It should be noted that Hawaii County is far less populous than the county which includes Oahu Island.


[1] The other "open primary, private choice" states are Idaho, Montana, North Dakota, Minnesota, Wisconsin, Michigan, and Vermont. Mississippi is one of the 13 states with "open primary, public declaration," in which each primary voter publicly selects a party's ballot.

Monday, April 20, 2009

What Would Jefferson Think...

... about the explosion of government debt during the BushObama regime(s)? Here's what:

"We must not let our rulers load us with perpetual debt. We must make our election between economy and liberty or profusion and servitude. If we run into such debt, as that we must be taxed in our meat and in our drink, in our necessaries and our comforts, in our labors and our amusements, for our calling and our creeds . . . [we will] have no time to think, no means of calling our mis-managers to account to rivet their chains on the necks of our fellow-sufferers . . . . And this is the tendency of all human governments. A departure from principle in one instance becomes a precedent for [another] till the bulk of society is reduced to be mere automotons of misery . . . . And the fore-horse of this frightful team is public debt. Taxation follows that, and in its train wretchedness and oppression."

--July 12, 1816 letter from Thomas Jefferson to Samuel Kercheval

(From the Lew Rockwell blog)

South Carolina GOP Sues to Close Primaries to Dems

UPDATE: Ballot Access News reports that the case is named Harms v. Hudgens, 6:09-1022-HFF. The judge is Henry Floyd, who was appointed by George W. Bush. Click here for the 19-page PDF of the complaint.


For several years, there has been a movement among South Carolina Republicans against their state-mandated open primary, which forces them to let Democrats and other non-Republicans vote in GOP primaries. The Greenville County Republican Party on April 16 brought suit against the state election law in federal district court.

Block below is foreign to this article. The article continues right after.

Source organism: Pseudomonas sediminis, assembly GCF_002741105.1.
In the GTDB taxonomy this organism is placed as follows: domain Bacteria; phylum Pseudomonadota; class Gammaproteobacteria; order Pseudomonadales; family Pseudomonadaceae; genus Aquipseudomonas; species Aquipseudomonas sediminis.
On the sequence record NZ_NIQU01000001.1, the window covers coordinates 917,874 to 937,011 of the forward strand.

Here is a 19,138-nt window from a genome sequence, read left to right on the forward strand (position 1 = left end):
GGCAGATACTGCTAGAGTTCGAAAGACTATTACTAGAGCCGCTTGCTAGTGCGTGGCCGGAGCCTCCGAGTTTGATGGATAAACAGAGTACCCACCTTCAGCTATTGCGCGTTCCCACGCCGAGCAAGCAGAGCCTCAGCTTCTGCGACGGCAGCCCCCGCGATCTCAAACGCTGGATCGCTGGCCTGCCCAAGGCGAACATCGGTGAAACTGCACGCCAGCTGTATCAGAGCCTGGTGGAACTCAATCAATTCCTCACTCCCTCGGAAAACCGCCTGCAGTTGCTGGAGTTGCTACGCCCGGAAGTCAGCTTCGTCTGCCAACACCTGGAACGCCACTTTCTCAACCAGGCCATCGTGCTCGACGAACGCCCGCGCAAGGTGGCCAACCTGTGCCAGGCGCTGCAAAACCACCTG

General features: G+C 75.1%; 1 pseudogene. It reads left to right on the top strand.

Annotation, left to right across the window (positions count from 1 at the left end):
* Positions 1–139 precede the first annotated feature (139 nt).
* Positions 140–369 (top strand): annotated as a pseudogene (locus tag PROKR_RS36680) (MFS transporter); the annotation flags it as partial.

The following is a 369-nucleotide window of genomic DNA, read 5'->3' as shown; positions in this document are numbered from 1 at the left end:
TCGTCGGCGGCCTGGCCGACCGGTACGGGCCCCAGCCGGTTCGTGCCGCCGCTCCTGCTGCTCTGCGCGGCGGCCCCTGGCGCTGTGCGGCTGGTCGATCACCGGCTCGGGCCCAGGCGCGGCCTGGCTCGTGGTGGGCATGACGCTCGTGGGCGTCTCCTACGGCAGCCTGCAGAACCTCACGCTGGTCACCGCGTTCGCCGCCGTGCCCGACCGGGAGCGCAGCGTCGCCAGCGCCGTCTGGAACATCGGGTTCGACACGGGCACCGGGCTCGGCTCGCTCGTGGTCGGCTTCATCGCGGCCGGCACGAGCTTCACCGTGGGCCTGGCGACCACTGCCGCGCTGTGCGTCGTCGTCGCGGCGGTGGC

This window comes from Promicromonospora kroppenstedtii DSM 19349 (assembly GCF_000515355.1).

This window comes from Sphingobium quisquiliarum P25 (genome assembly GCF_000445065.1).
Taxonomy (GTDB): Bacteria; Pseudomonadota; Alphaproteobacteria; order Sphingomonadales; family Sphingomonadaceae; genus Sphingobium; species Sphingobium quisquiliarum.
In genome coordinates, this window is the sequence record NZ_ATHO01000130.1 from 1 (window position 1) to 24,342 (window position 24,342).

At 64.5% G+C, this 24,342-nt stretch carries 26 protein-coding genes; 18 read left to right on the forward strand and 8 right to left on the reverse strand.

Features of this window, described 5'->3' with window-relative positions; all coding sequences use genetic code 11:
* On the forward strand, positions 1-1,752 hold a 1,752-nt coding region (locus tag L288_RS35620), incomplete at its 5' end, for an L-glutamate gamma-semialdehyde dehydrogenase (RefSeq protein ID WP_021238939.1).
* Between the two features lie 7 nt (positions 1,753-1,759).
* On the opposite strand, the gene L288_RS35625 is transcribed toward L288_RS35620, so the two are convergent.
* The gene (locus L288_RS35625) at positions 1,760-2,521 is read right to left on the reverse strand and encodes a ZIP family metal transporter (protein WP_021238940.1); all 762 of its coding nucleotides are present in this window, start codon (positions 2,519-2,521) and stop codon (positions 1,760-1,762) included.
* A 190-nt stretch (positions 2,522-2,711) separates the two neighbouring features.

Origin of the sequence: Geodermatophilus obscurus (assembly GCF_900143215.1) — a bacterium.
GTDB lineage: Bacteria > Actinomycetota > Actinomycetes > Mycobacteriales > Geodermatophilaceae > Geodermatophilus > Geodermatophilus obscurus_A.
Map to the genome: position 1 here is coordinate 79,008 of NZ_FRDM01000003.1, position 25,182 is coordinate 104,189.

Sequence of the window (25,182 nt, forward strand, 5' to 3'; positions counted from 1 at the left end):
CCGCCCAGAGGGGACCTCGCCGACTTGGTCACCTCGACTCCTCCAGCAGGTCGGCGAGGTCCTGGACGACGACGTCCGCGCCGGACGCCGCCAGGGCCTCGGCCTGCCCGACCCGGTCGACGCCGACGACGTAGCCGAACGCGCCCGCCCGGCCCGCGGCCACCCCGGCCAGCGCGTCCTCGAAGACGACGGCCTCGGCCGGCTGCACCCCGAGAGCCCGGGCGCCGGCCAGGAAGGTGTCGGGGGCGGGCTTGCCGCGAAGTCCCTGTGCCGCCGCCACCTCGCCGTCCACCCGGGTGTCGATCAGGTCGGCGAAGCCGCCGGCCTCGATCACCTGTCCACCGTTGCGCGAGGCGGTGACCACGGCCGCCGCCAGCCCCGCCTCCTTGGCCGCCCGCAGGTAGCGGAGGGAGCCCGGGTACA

"A lawsuit [Republican county chairman Samuel] Harms filed in U.S. District Court in Greenville claims the South Carolina State Election Commission is violating his constitutional rights to free association and equal protection under the law.

"In the [2007] ruling, [the 4th U. S. Circuit Court of Appeals] held that Virginia’s open-primary law wasn’t unconstitutional on its face because it allowed political parties to pick candidates in ways other than by a state-funded, open primary.

"That’s true, too, about South Carolina’s law, which allows political parties to nominate candidates by convention or open primary.

"Under South Carolina’s law, however, political parties can’t nominate candidates by convention unless three-fourths of the people at the convention vote to do that, according to Harms’ lawsuit."

In Virginia, incumbents decide whether they will be renominated by primary or some other method. The 4th Circuit said that, when an incumbent forces the party to hold a primary, the party, not the state, decides which voters are eligible to participate in that primary (Miller v. Cunningham).

It's my understanding that, for offices other than president, neither of South Carolina's two major parties has nominated by convention in years.

As in South Carolina, a local unit of the Virginia Republican Party filed the suit there. This insulates the state party against the expected anger and criticism (interestingly, 14 of the first 15 comments on the above-linked piece are negative to the lawsuit).

South Carolina is also part of the 4th Circuit.

Sunday, April 19, 2009

Susan Boyle

In case you haven't seen this YouTube video clip yet... you'll never spend a more inspiring five minutes and 49 seconds.


by Jill Lawless | Associated Press writer

A middle-aged volunteer church worker with the voice of an angel is Britain's latest unlikely showbiz star.

Susan Boyle, 47, wowed judges and audience alike when she performed on the television contest "Britain's Got Talent."

By Thursday, a video clip of Boyle's performance on Internet site YouTube has been watched more than 11.7 million times.

The unemployed Scot who said she'd "never been kissed" drew titters when she told the judges her ambition was to be a professional singer.

But her soaring rendition of "I Dreamed a Dream" from the musical "Les Miserables" astonished the show's hard-to-please judges.

They were captivated by the singer from Blackburn in western Scotland. Usually acerbic judge Simon Cowell dubbed her singing "extraordinary." Fellow judge Piers Morgan said her "stunning" performance was... Read more>>>>

Friday, April 17, 2009

Democrats Fail to Keep Mayoral Candidate Off The Ballot

Ballot Access News is reporting that U. S. district Judge Allen Pepper has blocked the Democratic Party in its effort to keep James Lowe off the Democratic primary ballot for mayor of the Washington County city of Leland. The Democrats' motivation is that Lowe had recently been a member of the Republican Municipal Executive Committee.

Pepper said that there is no basis in either state law or Democratic Party rules to deny Lowe a place on the May 5 primary ballot. The Democrats had adopted a rule that anyone who had served on another party's municipal executive committee could not run as a Democrat, but they did not do so until after Lowe had filed for mayor.

It remains to be seen whether the Democrats will appeal to the 5th U. S. Circuit Court of Appeals in New Orleans.